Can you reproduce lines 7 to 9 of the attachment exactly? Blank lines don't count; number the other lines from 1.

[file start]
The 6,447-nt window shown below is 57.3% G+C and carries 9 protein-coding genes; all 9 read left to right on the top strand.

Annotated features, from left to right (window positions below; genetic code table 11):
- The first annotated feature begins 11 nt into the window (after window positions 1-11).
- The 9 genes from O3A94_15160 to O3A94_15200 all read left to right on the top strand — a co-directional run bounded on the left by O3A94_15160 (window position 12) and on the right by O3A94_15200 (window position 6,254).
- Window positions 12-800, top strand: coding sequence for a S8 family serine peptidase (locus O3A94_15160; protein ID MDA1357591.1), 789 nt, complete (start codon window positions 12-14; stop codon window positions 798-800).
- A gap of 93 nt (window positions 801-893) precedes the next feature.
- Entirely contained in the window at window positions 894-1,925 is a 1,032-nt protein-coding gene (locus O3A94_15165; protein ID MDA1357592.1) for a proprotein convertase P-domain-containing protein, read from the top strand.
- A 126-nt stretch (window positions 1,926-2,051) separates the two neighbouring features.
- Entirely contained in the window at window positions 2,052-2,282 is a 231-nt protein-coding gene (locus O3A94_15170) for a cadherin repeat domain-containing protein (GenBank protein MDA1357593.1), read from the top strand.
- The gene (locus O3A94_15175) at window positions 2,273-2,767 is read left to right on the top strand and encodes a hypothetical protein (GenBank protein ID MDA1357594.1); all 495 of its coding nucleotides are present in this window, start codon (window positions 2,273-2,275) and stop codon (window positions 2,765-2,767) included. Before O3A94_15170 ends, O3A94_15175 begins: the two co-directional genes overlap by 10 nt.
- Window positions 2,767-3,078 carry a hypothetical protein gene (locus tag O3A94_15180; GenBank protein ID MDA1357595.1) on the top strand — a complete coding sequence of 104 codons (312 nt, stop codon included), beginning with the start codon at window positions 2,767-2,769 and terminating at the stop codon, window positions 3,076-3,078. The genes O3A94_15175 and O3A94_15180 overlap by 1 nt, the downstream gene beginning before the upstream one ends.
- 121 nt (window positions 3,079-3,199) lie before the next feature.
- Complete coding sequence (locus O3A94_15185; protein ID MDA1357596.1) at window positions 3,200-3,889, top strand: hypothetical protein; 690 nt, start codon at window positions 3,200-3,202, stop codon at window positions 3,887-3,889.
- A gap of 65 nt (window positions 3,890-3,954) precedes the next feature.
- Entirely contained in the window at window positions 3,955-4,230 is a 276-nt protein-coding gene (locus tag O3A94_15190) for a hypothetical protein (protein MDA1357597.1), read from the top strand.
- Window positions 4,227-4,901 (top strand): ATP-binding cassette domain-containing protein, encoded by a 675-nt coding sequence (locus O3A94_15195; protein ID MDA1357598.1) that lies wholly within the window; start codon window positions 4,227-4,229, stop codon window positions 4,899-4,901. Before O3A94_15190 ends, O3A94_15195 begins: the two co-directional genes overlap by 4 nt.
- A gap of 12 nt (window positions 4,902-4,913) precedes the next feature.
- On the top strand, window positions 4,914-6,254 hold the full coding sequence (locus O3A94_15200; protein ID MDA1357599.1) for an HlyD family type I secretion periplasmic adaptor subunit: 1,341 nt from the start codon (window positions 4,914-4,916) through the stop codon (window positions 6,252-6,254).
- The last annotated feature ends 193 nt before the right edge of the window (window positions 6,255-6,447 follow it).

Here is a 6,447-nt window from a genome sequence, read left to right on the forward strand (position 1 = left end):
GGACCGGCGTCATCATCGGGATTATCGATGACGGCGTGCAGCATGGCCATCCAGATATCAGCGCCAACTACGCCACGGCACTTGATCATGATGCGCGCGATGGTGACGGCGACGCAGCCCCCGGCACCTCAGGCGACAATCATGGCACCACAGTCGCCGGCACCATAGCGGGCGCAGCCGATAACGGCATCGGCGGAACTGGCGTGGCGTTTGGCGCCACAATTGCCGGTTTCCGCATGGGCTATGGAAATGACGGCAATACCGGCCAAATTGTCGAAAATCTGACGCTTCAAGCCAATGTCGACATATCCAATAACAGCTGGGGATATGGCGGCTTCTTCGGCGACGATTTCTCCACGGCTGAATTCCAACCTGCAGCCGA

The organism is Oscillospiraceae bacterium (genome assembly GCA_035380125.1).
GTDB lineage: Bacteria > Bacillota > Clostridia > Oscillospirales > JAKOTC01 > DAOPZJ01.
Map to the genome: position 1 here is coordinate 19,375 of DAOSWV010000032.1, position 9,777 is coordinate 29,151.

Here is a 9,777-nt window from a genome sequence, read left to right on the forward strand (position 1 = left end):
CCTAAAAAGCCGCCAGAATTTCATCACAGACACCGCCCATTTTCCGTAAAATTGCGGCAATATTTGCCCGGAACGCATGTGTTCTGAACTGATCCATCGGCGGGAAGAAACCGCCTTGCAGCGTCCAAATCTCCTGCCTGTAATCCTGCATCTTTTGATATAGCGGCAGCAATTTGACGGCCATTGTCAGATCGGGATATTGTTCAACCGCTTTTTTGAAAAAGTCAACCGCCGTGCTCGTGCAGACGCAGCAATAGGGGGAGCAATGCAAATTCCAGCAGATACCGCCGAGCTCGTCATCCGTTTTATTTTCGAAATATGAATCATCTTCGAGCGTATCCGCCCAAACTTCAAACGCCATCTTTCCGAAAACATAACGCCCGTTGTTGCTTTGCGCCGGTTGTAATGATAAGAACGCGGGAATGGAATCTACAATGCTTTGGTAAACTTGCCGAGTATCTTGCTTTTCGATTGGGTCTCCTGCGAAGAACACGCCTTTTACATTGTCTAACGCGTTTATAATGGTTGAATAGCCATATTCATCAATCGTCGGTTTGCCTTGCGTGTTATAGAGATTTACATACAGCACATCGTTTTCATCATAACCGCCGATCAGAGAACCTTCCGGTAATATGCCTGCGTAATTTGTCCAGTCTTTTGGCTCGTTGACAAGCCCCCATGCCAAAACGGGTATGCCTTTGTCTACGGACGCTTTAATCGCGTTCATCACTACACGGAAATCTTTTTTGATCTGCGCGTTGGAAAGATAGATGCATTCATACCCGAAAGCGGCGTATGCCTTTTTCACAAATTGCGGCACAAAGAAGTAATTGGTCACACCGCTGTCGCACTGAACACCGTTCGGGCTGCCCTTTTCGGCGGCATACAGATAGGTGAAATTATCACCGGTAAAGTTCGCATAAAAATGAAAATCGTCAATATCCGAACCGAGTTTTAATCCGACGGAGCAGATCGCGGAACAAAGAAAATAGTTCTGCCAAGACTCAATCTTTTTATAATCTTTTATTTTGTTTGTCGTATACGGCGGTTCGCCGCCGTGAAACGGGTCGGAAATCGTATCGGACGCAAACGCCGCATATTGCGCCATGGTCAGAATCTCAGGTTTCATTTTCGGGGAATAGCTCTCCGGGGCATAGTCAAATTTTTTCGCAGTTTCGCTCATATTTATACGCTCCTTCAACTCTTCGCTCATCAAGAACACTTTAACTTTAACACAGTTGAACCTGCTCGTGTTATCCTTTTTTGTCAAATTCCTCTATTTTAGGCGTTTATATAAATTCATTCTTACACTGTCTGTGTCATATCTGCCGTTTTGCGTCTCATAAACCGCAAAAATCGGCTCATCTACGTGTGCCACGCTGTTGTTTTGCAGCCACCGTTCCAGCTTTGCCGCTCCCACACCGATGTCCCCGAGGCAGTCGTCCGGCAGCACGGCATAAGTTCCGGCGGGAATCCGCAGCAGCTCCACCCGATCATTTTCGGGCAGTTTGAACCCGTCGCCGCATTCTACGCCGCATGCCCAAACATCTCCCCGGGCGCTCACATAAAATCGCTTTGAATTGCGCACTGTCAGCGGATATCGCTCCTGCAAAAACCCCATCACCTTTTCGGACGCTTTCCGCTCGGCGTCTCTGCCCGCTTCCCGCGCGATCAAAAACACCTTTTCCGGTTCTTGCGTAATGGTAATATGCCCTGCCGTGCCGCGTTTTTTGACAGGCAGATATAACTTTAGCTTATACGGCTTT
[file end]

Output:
- Entirely contained in the window at window positions 894-1,925 is a 1,032-nt protein-coding gene (locus O3A94_15165; protein ID MDA1357592.1) for a proprotein convertase P-domain-containing protein, read from the top strand.
- A 126-nt stretch (window positions 1,926-2,051) separates the two neighbouring features.
- Entirely contained in the window at window positions 2,052-2,282 is a 231-nt protein-coding gene (locus O3A94_15170) for a cadherin repeat domain-containing protein (GenBank protein MDA1357593.1), read from the top strand.